Elizabeth Barrett Browning s religious beliefs, fanatical love of Italy, and her romantic love for Robert Browning influenced Browning and her works. She never would have thought that these life experiences would make such an impact on her writing. Browning never would have guessed her life would be so full and complete. Her life is similar to the fairy tale of Cinderella, because she did not believe that she would ever find true love. As her prince lifted her wedding veil she felt a sense of great comfort. Robert Browning sealed the romantic poetess fate with a long passionate kiss. The church bells rang as they walked hand-in-hand in

everlasting love.

Works Cited

Elizabeth Barrett Browning. DISCovering Authors (2000). Student Resource Center. Gale

Group. 28 Feb. 2001 .

Morlier, Margaret M. Elizabeth Barrett Browning s Spiritual Progress: Face to Face with God.

ANQ Spring 2000. Proquest Direct. 28 Feb. 2001 .

O Hara, Patricia A. Elizabeth Barrett Browning. British Women Writers. Ed. Paul Schlueter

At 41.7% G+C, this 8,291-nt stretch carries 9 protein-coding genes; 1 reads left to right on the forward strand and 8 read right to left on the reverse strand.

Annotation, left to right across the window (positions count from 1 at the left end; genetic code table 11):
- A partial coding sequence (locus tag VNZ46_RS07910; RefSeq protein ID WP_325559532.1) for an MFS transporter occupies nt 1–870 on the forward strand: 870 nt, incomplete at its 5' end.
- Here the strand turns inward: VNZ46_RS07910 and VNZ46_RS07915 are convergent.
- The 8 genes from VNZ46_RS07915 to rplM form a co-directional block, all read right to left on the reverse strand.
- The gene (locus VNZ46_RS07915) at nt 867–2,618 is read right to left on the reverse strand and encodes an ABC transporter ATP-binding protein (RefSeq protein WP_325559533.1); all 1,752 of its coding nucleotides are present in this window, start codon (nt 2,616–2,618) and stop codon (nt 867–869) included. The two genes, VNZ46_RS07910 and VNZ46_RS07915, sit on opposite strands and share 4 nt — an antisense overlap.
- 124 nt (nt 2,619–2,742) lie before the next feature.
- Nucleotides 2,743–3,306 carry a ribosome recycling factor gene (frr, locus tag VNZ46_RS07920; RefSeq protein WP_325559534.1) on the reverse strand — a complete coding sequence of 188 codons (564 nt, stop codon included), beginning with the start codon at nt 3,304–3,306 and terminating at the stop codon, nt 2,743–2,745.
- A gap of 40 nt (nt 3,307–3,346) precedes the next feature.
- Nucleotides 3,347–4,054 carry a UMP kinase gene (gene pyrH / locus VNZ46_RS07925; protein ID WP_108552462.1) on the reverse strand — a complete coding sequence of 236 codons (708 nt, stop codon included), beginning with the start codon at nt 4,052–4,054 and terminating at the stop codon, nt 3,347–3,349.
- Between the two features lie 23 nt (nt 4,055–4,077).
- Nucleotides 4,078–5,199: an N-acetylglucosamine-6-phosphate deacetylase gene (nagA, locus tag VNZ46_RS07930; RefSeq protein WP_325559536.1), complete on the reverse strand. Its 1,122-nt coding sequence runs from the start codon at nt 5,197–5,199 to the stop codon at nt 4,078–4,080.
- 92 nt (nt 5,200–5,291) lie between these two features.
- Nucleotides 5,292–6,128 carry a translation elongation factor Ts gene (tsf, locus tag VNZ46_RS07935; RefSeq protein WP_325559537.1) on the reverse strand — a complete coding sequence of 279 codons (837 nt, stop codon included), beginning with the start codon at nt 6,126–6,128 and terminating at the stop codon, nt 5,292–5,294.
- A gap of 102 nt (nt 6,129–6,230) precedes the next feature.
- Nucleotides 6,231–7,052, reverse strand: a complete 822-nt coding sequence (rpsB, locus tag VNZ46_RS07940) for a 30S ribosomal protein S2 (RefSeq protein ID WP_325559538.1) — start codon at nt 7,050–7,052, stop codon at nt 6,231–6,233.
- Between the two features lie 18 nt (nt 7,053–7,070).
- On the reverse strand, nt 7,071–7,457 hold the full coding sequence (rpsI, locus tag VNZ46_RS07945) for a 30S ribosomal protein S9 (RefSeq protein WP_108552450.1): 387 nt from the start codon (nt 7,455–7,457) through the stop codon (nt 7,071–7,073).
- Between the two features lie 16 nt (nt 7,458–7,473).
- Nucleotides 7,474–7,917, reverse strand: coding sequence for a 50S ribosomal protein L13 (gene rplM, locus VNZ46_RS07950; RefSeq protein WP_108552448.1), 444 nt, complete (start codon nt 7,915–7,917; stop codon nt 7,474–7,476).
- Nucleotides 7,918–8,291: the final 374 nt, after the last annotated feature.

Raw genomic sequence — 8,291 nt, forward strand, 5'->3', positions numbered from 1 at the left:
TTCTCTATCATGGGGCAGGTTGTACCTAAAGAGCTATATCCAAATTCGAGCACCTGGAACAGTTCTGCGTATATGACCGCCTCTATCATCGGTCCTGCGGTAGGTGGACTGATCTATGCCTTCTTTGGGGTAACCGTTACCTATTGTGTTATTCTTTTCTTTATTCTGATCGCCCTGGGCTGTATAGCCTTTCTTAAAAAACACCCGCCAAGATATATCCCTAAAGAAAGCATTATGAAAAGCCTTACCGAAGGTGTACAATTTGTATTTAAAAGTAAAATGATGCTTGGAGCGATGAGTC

and June Schlueter. New York: Garland Publishing, Inc., 1988. 66-68.

Radley, Virginia L. Chapter 1: Biographical Sketch. Elizabeth Barrett Browning. New York:

Twayne Publishers, 1972.

Radley, Virginia L. Chapter 3: Early poems: Climbing Parnassus. Elizabeth Barrett

Browning. New York: Twayne Publishers, 1972.

Sonnet 43. Poetry for Students. Ed. Marie Rose Napierkowski and Mary K. Ruby. Vol. 2.

Detroit: Gale Research, 1998.

Taplin, Gardner B. Elizabeth Barrett Browning. Concise Dictionary of British Literary

Biography. Ed. Karen L. Rood. Vol. 4. Detroit: Gale research, 1991.